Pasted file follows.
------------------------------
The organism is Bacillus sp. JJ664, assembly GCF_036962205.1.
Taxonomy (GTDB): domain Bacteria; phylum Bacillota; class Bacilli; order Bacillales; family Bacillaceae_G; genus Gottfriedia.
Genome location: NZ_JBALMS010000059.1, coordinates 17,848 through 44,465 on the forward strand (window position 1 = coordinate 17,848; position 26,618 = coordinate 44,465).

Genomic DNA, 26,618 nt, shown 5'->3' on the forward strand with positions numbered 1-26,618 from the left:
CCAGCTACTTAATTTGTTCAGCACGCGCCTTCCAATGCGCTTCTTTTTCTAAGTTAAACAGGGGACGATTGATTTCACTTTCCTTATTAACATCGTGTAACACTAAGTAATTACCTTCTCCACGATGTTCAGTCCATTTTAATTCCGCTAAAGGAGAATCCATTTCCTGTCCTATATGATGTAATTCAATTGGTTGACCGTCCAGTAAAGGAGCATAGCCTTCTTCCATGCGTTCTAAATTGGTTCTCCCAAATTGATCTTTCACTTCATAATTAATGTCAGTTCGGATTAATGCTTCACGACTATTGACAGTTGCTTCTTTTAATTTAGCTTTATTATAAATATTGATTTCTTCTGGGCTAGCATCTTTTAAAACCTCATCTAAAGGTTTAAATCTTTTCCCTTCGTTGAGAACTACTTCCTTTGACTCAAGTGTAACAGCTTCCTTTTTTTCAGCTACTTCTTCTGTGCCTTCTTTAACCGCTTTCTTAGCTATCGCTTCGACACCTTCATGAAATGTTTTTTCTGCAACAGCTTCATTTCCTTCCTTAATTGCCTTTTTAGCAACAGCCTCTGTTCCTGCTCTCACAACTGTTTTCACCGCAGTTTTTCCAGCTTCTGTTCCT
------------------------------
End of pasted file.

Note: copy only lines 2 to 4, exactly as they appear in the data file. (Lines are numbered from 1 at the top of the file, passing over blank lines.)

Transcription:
Taxonomy (GTDB): domain Bacteria; phylum Bacillota; class Bacilli; order Bacillales; family Bacillaceae_G; genus Gottfriedia.
Genome location: NZ_JBALMS010000059.1, coordinates 17,848 through 44,465 on the forward strand (window position 1 = coordinate 17,848; position 26,618 = coordinate 44,465).

Genomic DNA, 26,618 nt, shown 5'->3' on the forward strand with positions numbered 1-26,618 from the left: